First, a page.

It's been a year of eye-popping records for student debt. Outstanding student loan debt surpassed credit card debt, with one government estimate pegging total student loan debt at more than $1 trillion.
Such staggering figures drew renewed attention to the fact that rising higher education costs and falling government support for state colleges and universities has burdened individual students and their families with immense debt — all at a time when new graduates face anemic prospects for getting a decent job.
Parents Take on Federal Loans for Their Children
Increasingly, the debt burden falls on parents, not just students. As we reported with The Chronicle of Higher Education, the federal Parent Plus loan program allows parents to borrow big from the federal government to fund their children's college education when grants, scholarships and federal student loans (which are capped at strict dollar amounts) don't suffice. Borrowers with low income, or even no income at all, can still get the loan so long as they pass a check on their credit history.
The Parent Plus program has increasingly been the solution for families coming up short on funds for college — but as we noted, it can be dangerous when families, desperate to give their child the advantages of a costly college education, borrow more than they can handle.
Selected articles on the college debt crisis:
- No Income? No Problem! How the Gov’t Is Saddling Parents with College Loans They Can’t Afford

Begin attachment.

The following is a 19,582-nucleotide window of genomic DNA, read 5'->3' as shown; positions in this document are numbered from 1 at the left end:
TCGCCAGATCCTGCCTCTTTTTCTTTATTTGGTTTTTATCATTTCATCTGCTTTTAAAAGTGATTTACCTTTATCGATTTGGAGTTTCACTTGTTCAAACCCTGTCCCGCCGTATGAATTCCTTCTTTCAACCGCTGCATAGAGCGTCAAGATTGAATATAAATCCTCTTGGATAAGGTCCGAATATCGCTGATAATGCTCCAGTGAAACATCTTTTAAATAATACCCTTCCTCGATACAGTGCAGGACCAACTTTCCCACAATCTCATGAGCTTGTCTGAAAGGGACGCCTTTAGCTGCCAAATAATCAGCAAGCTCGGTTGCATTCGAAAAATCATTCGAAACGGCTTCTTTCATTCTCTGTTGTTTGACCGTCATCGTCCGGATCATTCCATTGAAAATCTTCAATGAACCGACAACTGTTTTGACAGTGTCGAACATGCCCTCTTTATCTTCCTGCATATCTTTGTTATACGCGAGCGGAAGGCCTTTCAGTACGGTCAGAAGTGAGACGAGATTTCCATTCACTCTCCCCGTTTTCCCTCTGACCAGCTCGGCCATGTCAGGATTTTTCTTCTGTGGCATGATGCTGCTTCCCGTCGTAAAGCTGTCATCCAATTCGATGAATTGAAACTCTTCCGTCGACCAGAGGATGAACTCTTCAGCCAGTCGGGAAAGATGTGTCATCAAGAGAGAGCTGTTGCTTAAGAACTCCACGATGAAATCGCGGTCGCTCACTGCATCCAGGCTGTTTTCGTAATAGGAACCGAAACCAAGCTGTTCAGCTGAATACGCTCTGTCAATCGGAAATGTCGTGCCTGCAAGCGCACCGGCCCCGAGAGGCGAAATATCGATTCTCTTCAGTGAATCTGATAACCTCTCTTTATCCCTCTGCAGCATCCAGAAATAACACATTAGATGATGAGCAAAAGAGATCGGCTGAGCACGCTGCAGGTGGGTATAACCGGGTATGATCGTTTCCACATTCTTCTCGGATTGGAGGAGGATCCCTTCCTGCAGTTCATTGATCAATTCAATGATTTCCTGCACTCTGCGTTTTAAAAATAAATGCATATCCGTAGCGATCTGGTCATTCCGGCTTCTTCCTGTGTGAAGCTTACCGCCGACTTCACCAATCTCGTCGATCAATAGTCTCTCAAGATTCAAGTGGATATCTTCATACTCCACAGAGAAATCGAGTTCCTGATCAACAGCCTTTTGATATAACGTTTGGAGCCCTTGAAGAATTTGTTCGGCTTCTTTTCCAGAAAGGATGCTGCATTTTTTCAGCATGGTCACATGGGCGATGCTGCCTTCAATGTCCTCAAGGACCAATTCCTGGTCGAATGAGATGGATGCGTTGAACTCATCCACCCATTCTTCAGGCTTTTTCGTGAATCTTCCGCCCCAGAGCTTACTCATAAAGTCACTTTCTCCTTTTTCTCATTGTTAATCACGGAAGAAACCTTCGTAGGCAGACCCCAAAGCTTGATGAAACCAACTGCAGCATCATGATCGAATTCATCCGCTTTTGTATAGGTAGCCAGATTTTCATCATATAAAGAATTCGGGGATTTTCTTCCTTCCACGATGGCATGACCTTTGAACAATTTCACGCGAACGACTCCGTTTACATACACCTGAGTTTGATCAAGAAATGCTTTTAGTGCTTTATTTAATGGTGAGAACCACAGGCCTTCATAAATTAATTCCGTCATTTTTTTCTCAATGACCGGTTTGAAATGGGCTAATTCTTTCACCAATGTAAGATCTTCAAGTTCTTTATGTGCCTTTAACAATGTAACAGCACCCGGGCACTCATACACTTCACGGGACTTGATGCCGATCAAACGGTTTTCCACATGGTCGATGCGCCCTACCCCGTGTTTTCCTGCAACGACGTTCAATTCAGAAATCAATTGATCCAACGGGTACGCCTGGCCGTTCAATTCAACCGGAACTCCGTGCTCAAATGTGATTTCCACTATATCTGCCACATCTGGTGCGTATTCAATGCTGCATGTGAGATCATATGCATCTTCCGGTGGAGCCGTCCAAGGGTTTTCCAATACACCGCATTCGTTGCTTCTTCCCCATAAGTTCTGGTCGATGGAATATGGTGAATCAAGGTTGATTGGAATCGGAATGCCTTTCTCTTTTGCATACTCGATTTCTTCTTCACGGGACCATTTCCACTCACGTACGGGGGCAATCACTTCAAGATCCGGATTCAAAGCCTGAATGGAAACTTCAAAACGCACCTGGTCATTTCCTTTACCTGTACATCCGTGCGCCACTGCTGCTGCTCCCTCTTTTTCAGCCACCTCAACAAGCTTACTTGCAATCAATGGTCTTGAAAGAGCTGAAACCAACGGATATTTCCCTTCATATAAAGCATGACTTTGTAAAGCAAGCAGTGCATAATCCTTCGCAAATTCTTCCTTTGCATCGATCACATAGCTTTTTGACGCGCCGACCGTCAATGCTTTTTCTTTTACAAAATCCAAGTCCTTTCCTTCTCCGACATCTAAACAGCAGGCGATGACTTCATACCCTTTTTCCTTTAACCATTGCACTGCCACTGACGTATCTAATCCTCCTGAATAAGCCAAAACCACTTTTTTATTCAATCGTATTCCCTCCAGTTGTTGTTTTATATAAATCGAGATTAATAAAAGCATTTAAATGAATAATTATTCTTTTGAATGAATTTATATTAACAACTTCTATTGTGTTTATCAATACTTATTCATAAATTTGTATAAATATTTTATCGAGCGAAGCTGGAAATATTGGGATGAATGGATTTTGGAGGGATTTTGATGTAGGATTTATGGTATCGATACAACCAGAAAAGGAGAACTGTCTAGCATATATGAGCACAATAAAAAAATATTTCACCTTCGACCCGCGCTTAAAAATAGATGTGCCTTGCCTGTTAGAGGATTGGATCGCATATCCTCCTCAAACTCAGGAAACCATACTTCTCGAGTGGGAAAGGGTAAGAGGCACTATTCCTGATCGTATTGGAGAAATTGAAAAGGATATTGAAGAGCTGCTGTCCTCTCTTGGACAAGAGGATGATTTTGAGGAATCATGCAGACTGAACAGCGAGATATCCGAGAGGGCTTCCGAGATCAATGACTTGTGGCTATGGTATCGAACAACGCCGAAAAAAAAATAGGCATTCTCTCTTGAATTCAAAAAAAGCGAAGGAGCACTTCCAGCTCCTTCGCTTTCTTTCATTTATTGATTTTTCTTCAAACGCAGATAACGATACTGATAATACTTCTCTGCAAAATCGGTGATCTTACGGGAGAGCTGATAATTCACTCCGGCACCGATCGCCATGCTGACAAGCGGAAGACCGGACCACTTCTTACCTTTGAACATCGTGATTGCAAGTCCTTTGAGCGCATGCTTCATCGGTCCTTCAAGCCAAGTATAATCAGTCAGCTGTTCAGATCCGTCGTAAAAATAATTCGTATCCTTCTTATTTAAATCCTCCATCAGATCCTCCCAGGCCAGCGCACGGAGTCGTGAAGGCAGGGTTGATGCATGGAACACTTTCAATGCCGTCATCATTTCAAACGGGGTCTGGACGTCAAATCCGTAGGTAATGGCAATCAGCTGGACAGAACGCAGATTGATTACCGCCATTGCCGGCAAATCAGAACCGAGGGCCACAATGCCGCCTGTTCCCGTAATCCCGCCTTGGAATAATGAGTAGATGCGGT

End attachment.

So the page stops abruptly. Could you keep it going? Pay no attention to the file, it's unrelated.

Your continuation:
- Grieving Father Struggles to Pay Dead Son’s Student Loans
- Student Loan Borrowers Dazed and Confused by Servicer Shuffle
College financial aid offices — which typically see their role as merely laying out financial aid options — are often reluctant to advise families on how much is too much to borrow. But some highlight the parent loans by including them in a student's financial aid package in a suggested amount — often the amount needed to cover the "gap" in need. At some schools, that amount can easily reach tens of thousands of dollars for just one year, let alone four. With no check on the borrower's income or ability to repay the loan, many families sink into hopeless debt — which, like all federal student loans, can almost never be eliminated through bankruptcy.
Private Student Loan Pains Continue
Private student loans can also saddle generations with debt when parents co-sign on the loans taken out by their children. As we reported, that's what happened to Francisco Reynoso, a California gardener who made just over $21,000 last year. He co-signed on six figures in private student loans for his son. Several months after the younger Reynoso graduated, he died in a car accident, leaving his father mired in grief and debt.
Private student loans — which for years had been unregulated — generally carry fewer consumer protections than government loans. If Reynoso's loan had been federal, his debt would have been cancelled upon his son's death. Instead, as we reported, he was left on the hook — unsure of what company to appeal to because his loans had changed hands so many times. (As of this writing, Reynoso's four years of financial uncertainty over his debts are nearing an end. One of his debts was discharged through the bankruptcy process. The other debt has been settled in a confidential agreement with the lender. See our latest story.)